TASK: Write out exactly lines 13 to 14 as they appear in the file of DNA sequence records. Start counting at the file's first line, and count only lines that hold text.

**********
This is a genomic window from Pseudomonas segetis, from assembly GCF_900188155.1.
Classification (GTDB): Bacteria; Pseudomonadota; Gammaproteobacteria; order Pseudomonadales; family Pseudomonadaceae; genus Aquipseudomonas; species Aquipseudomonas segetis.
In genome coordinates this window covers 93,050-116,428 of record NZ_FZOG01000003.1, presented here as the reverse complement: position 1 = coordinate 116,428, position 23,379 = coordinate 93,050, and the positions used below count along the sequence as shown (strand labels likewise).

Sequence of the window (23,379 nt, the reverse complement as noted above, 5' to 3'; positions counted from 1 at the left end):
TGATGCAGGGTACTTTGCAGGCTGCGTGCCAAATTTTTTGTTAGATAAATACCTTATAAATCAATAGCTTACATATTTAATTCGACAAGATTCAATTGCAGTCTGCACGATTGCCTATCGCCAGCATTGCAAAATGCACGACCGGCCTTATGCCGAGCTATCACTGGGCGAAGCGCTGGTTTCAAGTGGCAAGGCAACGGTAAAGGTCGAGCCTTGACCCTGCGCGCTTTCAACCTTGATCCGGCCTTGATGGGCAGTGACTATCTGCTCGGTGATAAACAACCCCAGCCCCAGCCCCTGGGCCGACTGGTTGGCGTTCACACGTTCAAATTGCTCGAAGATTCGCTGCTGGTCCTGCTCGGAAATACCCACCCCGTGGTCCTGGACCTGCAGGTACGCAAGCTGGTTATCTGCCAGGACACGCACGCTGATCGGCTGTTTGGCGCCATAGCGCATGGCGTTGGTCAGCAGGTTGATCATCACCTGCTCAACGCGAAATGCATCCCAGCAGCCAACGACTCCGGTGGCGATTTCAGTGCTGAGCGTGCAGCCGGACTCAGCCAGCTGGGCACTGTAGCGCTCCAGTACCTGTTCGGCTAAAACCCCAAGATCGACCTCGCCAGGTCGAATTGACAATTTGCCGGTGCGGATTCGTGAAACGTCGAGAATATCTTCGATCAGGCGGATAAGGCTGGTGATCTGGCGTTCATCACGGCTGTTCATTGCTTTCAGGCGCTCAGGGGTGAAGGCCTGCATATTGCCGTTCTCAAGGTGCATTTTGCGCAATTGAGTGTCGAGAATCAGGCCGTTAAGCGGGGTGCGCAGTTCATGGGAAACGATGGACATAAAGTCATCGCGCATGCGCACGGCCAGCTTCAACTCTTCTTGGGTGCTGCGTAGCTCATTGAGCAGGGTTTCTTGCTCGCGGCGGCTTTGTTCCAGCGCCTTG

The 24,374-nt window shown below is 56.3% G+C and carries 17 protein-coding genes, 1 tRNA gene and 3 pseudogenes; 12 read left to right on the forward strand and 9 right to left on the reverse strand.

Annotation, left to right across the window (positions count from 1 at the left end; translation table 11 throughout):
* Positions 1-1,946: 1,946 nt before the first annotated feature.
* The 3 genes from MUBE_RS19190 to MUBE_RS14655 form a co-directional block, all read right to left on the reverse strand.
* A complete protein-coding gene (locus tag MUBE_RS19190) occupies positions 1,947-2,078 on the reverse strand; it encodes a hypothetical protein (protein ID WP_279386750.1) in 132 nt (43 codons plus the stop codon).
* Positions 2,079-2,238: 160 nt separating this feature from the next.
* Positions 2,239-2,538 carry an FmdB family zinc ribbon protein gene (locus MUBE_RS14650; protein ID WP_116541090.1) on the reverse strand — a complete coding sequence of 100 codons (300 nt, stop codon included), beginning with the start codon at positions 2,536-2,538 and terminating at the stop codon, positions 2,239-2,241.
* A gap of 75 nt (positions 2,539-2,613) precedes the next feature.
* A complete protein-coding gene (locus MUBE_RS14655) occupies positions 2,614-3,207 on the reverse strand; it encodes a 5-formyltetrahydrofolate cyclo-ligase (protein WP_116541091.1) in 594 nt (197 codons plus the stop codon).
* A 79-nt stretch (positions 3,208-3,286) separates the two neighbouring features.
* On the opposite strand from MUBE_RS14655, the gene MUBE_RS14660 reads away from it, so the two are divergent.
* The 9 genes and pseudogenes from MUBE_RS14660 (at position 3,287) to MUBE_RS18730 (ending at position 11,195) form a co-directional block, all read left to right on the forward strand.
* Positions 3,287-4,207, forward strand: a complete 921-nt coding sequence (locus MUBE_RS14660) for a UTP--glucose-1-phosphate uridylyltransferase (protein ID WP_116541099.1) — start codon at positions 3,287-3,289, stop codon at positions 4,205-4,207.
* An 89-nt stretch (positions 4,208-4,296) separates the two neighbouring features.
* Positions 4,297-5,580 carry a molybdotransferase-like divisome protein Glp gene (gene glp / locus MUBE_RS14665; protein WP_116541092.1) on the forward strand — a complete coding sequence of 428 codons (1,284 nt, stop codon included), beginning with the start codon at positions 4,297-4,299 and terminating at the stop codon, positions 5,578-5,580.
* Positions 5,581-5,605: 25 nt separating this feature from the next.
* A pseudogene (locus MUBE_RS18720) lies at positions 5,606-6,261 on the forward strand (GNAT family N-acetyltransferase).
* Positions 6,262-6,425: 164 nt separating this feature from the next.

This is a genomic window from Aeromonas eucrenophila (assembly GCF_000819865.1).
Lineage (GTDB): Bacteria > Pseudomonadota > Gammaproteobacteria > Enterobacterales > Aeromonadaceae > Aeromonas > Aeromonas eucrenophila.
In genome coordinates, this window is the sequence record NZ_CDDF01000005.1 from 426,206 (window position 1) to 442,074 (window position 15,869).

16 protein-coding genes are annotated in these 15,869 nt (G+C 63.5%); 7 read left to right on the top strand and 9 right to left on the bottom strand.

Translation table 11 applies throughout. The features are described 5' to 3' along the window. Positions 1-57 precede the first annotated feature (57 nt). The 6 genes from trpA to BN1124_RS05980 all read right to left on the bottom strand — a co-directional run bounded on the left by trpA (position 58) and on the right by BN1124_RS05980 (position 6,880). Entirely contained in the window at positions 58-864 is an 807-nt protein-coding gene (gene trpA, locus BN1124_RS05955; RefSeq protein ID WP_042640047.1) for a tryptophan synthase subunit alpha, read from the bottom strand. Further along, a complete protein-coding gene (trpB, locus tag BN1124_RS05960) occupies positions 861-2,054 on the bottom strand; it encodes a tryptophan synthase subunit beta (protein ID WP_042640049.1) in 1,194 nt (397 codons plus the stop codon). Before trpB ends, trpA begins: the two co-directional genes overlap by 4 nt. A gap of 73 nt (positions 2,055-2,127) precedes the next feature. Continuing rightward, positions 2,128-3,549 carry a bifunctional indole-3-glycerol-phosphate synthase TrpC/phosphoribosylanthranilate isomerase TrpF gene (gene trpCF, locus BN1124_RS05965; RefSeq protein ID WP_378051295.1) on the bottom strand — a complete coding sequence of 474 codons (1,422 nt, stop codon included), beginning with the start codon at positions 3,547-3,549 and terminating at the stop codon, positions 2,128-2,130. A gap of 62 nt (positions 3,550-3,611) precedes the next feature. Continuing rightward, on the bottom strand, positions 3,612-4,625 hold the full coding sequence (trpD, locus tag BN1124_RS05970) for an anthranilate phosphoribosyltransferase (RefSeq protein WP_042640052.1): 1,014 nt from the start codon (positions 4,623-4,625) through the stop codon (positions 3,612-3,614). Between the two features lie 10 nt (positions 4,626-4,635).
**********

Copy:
* A gap of 75 nt (positions 2,539-2,613) precedes the next feature.
* A complete protein-coding gene (locus MUBE_RS14655) occupies positions 2,614-3,207 on the reverse strand; it encodes a 5-formyltetrahydrofolate cyclo-ligase (protein WP_116541091.1) in 594 nt (197 codons plus the stop codon).